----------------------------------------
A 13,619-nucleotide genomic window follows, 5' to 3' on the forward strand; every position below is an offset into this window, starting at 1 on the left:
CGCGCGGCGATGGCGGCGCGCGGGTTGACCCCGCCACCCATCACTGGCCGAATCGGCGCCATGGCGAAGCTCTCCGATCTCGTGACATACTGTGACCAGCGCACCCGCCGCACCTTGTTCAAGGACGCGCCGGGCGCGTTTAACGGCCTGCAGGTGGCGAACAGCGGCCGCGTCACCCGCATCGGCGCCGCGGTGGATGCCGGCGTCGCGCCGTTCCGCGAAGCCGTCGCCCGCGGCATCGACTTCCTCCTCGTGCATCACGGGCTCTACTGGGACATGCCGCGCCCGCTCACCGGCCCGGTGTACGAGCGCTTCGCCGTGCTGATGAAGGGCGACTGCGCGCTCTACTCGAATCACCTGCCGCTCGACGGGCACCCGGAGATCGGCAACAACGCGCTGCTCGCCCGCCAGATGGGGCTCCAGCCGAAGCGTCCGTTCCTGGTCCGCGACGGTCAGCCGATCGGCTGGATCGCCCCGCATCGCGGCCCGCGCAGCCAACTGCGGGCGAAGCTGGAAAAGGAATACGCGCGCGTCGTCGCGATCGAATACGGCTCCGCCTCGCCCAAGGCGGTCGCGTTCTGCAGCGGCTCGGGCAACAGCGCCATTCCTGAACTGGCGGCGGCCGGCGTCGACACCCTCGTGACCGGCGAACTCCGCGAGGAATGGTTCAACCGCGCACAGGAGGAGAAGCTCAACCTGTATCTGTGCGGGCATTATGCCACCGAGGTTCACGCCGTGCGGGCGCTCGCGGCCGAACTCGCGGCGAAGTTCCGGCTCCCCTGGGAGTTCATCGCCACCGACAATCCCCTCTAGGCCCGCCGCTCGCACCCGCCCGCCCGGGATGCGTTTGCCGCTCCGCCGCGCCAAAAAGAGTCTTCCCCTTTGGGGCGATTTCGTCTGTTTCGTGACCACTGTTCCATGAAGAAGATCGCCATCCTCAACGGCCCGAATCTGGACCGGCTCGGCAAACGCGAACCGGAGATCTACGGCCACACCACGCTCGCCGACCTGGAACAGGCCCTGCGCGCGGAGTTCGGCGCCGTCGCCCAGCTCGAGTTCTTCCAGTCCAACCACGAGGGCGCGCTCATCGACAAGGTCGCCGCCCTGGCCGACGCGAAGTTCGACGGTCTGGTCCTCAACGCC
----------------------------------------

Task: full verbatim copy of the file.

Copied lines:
A 13,619-nucleotide genomic window follows, 5' to 3' on the forward strand; every position below is an offset into this window, starting at 1 on the left:
CGCGCGGCGATGGCGGCGCGCGGGTTGACCCCGCCACCCATCACTGGCCGAATCGGCGCCATGGCGAAGCTCTCCGATCTCGTGACATACTGTGACCAGCGCACCCGCCGCACCTTGTTCAAGGACGCGCCGGGCGCGTTTAACGGCCTGCAGGTGGCGAACAGCGGCCGCGTCACCCGCATCGGCGCCGCGGTGGATGCCGGCGTCGCGCCGTTCCGCGAAGCCGTCGCCCGCGGCATCGACTTCCTCCTCGTGCATCACGGGCTCTACTGGGACATGCCGCGCCCGCTCACCGGCCCGGTGTACGAGCGCTTCGCCGTGCTGATGAAGGGCGACTGCGCGCTCTACTCGAATCACCTGCCGCTCGACGGGCACCCGGAGATCGGCAACAACGCGCTGCTCGCCCGCCAGATGGGGCTCCAGCCGAAGCGTCCGTTCCTGGTCCGCGACGGTCAGCCGATCGGCTGGATCGCCCCGCATCGCGGCCCGCGCAGCCAACTGCGGGCGAAGCTGGAAAAGGAATACGCGCGCGTCGTCGCGATCGAATACGGCTCCGCCTCGCCCAAGGCGGTCGCGTTCTGCAGCGGCTCGGGCAACAGCGCCATTCCTGAACTGGCGGCGGCCGGCGTCGACACCCTCGTGACCGGCGAACTCCGCGAGGAATGGTTCAACCGCGCACAGGAGGAGAAGCTCAACCTGTATCTGTGCGGGCATTATGCCACCGAGGTTCACGCCGTGCGGGCGCTCGCGGCCGAACTCGCGGCGAAGTTCCGGCTCCCCTGGGAGTTCATCGCCACCGACAATCCCCTCTAGGCCCGCCGCTCGCACCCGCCCGCCCGGGATGCGTTTGCCGCTCCGCCGCGCCAAAAAGAGTCTTCCCCTTTGGGGCGATTTCGTCTGTTTCGTGACCACTGTTCCATGAAGAAGATCGCCATCCTCAACGGCCCGAATCTGGACCGGCTCGGCAAACGCGAACCGGAGATCTACGGCCACACCACGCTCGCCGACCTGGAACAGGCCCTGCGCGCGGAGTTCGGCGCCGTCGCCCAGCTCGAGTTCTTCCAGTCCAACCACGAGGGCGCGCTCATCGACAAGGTCGCCGCCCTGGCCGACGCGAAGTTCGACGGTCTGGTCCTCAACGCC